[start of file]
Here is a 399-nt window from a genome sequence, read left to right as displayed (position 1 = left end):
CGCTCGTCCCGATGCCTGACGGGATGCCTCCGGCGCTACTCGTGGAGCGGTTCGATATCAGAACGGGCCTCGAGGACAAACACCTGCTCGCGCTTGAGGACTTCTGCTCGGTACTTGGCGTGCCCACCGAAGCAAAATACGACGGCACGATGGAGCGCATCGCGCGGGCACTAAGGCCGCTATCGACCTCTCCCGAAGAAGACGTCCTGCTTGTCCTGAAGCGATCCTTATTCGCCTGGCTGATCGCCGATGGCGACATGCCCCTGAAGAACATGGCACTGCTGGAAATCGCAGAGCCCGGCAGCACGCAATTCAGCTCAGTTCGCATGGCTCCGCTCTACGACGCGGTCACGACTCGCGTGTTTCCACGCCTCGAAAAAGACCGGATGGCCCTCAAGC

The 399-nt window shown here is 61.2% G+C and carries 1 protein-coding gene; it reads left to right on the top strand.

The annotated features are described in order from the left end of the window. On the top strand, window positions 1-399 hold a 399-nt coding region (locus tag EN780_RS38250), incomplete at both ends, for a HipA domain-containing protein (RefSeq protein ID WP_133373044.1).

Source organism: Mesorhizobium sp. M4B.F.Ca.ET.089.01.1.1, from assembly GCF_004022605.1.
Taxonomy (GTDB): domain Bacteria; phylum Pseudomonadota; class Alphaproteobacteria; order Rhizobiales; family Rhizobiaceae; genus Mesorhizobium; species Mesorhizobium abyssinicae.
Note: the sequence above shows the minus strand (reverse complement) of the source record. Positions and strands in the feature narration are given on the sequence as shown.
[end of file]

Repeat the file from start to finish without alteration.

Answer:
Here is a 399-nt window from a genome sequence, read left to right as displayed (position 1 = left end):
CGCTCGTCCCGATGCCTGACGGGATGCCTCCGGCGCTACTCGTGGAGCGGTTCGATATCAGAACGGGCCTCGAGGACAAACACCTGCTCGCGCTTGAGGACTTCTGCTCGGTACTTGGCGTGCCCACCGAAGCAAAATACGACGGCACGATGGAGCGCATCGCGCGGGCACTAAGGCCGCTATCGACCTCTCCCGAAGAAGACGTCCTGCTTGTCCTGAAGCGATCCTTATTCGCCTGGCTGATCGCCGATGGCGACATGCCCCTGAAGAACATGGCACTGCTGGAAATCGCAGAGCCCGGCAGCACGCAATTCAGCTCAGTTCGCATGGCTCCGCTCTACGACGCGGTCACGACTCGCGTGTTTCCACGCCTCGAAAAAGACCGGATGGCCCTCAAGC

The 399-nt window shown here is 61.2% G+C and carries 1 protein-coding gene; it reads left to right on the top strand.

The annotated features are described in order from the left end of the window. On the top strand, window positions 1-399 hold a 399-nt coding region (locus tag EN780_RS38250), incomplete at both ends, for a HipA domain-containing protein (RefSeq protein ID WP_133373044.1).

Source organism: Mesorhizobium sp. M4B.F.Ca.ET.089.01.1.1, from assembly GCF_004022605.1.
Taxonomy (GTDB): domain Bacteria; phylum Pseudomonadota; class Alphaproteobacteria; order Rhizobiales; family Rhizobiaceae; genus Mesorhizobium; species Mesorhizobium abyssinicae.
Note: the sequence above shows the minus strand (reverse complement) of the source record. Positions and strands in the feature narration are given on the sequence as shown.